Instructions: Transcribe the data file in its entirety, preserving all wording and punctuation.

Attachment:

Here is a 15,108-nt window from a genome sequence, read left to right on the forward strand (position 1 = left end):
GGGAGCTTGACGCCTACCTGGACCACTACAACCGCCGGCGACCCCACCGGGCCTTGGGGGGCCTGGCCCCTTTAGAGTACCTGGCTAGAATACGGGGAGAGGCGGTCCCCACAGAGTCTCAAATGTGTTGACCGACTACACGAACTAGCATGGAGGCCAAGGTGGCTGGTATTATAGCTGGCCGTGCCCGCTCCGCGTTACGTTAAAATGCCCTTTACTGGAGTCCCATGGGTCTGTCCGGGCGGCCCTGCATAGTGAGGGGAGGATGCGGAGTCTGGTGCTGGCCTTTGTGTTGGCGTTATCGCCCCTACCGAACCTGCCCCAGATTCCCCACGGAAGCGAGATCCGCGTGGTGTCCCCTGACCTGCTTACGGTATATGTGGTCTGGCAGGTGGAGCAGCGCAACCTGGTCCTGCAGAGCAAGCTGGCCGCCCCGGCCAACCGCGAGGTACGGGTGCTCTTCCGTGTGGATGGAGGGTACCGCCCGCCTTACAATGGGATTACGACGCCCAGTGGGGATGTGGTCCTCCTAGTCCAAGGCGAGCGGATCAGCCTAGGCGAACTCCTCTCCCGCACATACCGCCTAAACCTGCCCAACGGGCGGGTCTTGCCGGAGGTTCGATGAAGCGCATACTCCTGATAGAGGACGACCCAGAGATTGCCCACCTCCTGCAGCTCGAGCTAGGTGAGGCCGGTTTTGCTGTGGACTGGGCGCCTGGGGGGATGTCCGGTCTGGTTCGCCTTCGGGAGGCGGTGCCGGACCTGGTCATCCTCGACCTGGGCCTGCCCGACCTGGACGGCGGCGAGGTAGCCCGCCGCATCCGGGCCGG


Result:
Here is a 15,108-nt window from a genome sequence, read left to right on the forward strand (position 1 = left end):
GGGAGCTTGACGCCTACCTGGACCACTACAACCGCCGGCGACCCCACCGGGCCTTGGGGGGCCTGGCCCCTTTAGAGTACCTGGCTAGAATACGGGGAGAGGCGGTCCCCACAGAGTCTCAAATGTGTTGACCGACTACACGAACTAGCATGGAGGCCAAGGTGGCTGGTATTATAGCTGGCCGTGCCCGCTCCGCGTTACGTTAAAATGCCCTTTACTGGAGTCCCATGGGTCTGTCCGGGCGGCCCTGCATAGTGAGGGGAGGATGCGGAGTCTGGTGCTGGCCTTTGTGTTGGCGTTATCGCCCCTACCGAACCTGCCCCAGATTCCCCACGGAAGCGAGATCCGCGTGGTGTCCCCTGACCTGCTTACGGTATATGTGGTCTGGCAGGTGGAGCAGCGCAACCTGGTCCTGCAGAGCAAGCTGGCCGCCCCGGCCAACCGCGAGGTACGGGTGCTCTTCCGTGTGGATGGAGGGTACCGCCCGCCTTACAATGGGATTACGACGCCCAGTGGGGATGTGGTCCTCCTAGTCCAAGGCGAGCGGATCAGCCTAGGCGAACTCCTCTCCCGCACATACCGCCTAAACCTGCCCAACGGGCGGGTCTTGCCGGAGGTTCGATGAAGCGCATACTCCTGATAGAGGACGACCCAGAGATTGCCCACCTCCTGCAGCTCGAGCTAGGTGAGGCCGGTTTTGCTGTGGACTGGGCGCCTGGGGGGATGTCCGGTCTGGTTCGCCTTCGGGAGGCGGTGCCGGACCTGGTCATCCTCGACCTGGGCCTGCCCGACCTGGACGGCGGCGAGGTAGCCCGCCGCATCCGGGCCGG